Films

The Carlisle Theatre brings you high quality first run, independent, foreign, and specialty films. 

Adults $8  |  Seniors $7  |Children $4  |  Adult/Senior Matinée $7

Movie Pass (10 admissions and 10 small popcorns) $60


 

Toni Erdmann

Comedy/Drama
(PG-13 – 162 Minutes)
Sponsored by German Dept at Dickinson College
In German & English with English Sub-Titles
2/24, 2/25, 3/1, 3/2, 7:30pm
2/26 2:00pm

Winfried (Peter Simonischek) doesn’t see much of his working daughter Ines (Sandra Huller). The suddenly student-less music teacher decides to surprise her with a visit after the death of his old dog. It’s an awkward move because serious career woman Ines is working on an important project as a corporate strategist in Bucharest. The geographical change doesn’t help the two see more eye to eye. Father and daughter reach an impasse, and Winfried agrees to return home to Germany. Enter flashy Toni Erdmann: Winfried’s smooth-talking alter ego. Disguised in a tacky suit, weird wig and even weirder fake teeth, Toni barges into Ines’ professional life, claiming to be her CEO’s life coach. As Toni, Winfried is bolder and doesn’t hold back, but Ines meets the challenge. The harder they push, the closer they become. In all the madness, Ines begins to understand that her eccentric father might deserve some place in her life after all. Maren Ade’s film has been nominated for 57 awards internationally and won 33. Toni Erdmann has been nominated for an Oscar for Best Foreign Language Film.

 

Selma

Biography/Drama/History
(PG-13 – 2hrs 8 min)
Sponsored by Dickinson College and Dickinson College Student Senate
Special Free Showings
Friday March 3, 7:30 pm
Sunday March 5, 2:00pm 

From the director Ava DuVernay comes the story of the march from Selma, Alabama to Montgomery in 1965. Dr. Martin Luther King, Jr. (David Oyelowo) leads a dangerous campaign to secure equal voting rights in the face of violent opposition. The march culminates in President Johnson (Tom Wilkinson) signing the Voting Rights Act later that year, one of the most significant victories for the civil rights movement. A. O. Scott, writing in the New York Times, says “Even if you think you know what’s coming, Selma hums with suspense and surprise. Packed with incident and overflowing with fascinating characters, it is a triumph of efficient, emphatic cinematic storytelling. And much more than that, of course.” Andrew O’Hehir of Salon notes that “Selma is gripping, inspiring and sometimes terrifying historical drama, loaded with specific detail, that brings a turning point of the civil rights movement back from black-and-white obscurity to present-tense urgency.”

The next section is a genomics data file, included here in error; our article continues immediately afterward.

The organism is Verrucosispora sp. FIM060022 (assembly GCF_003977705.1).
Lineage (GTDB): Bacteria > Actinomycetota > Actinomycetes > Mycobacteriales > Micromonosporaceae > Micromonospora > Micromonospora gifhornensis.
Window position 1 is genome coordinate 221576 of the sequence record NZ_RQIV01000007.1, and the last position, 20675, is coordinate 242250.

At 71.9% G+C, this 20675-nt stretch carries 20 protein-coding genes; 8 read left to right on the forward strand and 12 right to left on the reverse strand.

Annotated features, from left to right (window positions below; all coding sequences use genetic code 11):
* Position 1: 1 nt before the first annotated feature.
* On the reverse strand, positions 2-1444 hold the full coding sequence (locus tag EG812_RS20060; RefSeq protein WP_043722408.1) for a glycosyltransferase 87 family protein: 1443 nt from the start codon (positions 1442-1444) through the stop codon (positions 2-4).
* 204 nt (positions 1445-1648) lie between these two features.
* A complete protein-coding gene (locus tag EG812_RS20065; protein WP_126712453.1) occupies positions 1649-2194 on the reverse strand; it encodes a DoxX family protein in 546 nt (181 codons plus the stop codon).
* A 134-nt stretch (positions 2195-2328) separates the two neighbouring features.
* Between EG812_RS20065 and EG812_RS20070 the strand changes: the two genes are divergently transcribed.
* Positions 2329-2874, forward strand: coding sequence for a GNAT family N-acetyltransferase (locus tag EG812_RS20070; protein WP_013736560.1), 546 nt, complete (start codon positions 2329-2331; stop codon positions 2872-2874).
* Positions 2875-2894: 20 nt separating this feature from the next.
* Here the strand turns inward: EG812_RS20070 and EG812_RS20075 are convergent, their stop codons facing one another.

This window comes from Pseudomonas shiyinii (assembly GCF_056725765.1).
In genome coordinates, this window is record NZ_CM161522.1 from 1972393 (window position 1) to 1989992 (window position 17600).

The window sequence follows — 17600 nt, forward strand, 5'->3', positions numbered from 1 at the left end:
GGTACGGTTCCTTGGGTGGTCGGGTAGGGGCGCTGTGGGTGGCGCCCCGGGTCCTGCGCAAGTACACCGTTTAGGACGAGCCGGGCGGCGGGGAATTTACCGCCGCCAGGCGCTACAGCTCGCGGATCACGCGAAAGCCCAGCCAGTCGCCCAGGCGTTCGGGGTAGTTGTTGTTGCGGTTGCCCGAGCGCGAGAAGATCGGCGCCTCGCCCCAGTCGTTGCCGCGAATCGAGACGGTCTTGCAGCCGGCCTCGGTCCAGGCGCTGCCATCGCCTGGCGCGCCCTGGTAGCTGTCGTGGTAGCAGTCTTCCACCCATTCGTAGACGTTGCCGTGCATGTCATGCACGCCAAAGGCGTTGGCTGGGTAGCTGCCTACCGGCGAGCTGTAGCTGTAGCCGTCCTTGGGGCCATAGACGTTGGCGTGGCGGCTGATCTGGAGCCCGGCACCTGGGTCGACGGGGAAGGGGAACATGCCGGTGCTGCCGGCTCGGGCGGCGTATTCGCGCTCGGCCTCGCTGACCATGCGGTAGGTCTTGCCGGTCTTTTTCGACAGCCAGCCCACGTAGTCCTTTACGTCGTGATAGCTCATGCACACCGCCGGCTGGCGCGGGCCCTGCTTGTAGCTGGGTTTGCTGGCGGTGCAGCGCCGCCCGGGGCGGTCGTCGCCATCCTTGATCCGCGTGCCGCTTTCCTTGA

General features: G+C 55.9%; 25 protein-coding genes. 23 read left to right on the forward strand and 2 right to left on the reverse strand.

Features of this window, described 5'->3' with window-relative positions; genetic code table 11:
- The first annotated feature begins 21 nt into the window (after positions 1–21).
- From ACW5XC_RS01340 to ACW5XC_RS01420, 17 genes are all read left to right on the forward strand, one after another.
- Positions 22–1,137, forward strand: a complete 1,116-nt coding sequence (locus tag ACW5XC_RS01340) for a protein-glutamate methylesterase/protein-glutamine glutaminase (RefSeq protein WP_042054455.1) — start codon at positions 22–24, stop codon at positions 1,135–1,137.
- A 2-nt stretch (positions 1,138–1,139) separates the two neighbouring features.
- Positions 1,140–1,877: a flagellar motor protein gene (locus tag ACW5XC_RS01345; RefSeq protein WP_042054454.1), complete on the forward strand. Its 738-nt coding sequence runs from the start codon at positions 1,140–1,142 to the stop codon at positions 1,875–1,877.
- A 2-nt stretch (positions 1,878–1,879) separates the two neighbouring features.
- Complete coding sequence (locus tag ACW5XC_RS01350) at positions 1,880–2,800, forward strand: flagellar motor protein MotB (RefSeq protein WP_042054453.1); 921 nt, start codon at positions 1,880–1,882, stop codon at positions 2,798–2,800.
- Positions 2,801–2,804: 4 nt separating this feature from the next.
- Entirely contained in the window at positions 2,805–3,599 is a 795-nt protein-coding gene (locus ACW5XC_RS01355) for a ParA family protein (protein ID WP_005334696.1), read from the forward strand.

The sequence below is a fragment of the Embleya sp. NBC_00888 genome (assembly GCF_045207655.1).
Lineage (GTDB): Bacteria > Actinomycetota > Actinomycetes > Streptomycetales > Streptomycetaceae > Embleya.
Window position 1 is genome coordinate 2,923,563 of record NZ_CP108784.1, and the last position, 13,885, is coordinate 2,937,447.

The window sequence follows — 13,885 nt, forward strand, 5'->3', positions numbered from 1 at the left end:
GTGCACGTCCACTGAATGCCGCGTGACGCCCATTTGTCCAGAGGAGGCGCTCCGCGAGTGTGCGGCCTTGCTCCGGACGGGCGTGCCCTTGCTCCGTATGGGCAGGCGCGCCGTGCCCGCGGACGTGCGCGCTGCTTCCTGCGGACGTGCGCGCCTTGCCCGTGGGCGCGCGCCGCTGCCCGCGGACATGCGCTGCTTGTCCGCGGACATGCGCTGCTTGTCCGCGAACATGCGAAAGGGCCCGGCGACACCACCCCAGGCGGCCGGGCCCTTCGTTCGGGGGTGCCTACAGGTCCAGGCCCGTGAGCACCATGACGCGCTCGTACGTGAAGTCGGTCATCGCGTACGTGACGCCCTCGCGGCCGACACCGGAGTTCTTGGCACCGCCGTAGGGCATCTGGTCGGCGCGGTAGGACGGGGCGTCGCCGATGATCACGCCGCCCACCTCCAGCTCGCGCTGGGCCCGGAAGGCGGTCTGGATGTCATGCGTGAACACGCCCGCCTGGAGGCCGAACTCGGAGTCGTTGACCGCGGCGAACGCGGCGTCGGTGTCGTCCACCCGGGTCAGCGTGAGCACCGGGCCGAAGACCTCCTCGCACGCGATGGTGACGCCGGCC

Fire At Sea

Documentary
(1 hour 54 mins)
Sponsored by Dept. of Italian at Dickinson College
In Italian & English with Sub-titles
3/4, 3/5, 3/8, 3/9, 7:30 pm 

Samuele is twelve and lives on an island in the Mediterranean, far away from the mainland. Like all the boys of his age he does not always enjoy going to school. He would much rather climb the rocks by the shore, play with his slingshot or mooch about the port. But his home is not like other islands. For years, it has been the destination of men, women and children trying to make the crossing from Africa in boats that are far too small and decrepit. The island is Lampedusa which has become a metaphor for the flight of refugees to Europe, the hopes, hardship and fate of hundreds of thousands of emigrants. These people long for peace, freedom and happiness and yet so often only their dead bodies are pulled out of the water. Thus, every day the inhabitants of Lampedusa are bearing witness to the greatest humanitarian tragedy of our times. Directed by Gianfano Rosi, Fire at Sea has been nominated for an Oscar this year for Best Documentary, and won the Golden Bear at the Berlin Film Festival. Kenneth Turan of the Los Angeles Times notes that “this documentary on the refugee crisis goes about its business in a quiet way, with sureness and powerful simplicity, using an unconventional structure and cinematic artistry to make its points.”

 

Hidden Figures

Biography/Drama/History
(PG – 127 Minutes)
Sponsored by Penn State’s Dickinson School of Law
3/10, 3/11, 3/12, 3/15, 3/16, 7:30 pm
3/11 (Special School Showing), 3/12, 2:00pm 

As the United States raced against Russia to put a man in space, NASA found untapped talent in a group of African-American female mathematicians that served as the brains behind one of the greatest operations in U.S. history. Based on the unbelievably true stories of three of these women, know as “human computers”, we follow these women as they quickly rose through the ranks of NASA alongside many of history’s greatest minds specifically tasked with calculating the momentous launch of astronaut John Glenn into orbit, and guaranteeing his safe return. Dorothy Vaughan, Mary Jackson, and Katherine Johnson crossed all gender, race, and professional lines while their brilliance and desire to dream big, beyond anything ever accomplished before by the human race, firmly cemented them U.S. history as true American heroes. 20th Century Fox. This movie was nominated for 2 Golden Globe awards and has 3 Oscar nominations.

 

Jackie

Biography/Drama/History
(R – 1 hour 40 min)
Sponsored by Jeff & Betsy Wood
3/17, 3/18, 3/22, 7:30 pm
3/19, 2:00pm 

In the immediate aftermath of the assassination of President John F. Kennedy, his wife Jacqueline Kennedy (Natalie Portman) deals with her immense grief while making plans for his funeral procession. Confiding in her close friend and secretary Nancy Tuckerman (Greta Gerwig), as well as her brother-in-law Robert Kennedy (Peter Sarsgaard), Jackie tries to care for her young family as a bereaved nation watches on. Pablo Larrain directed this nonlinear biopic.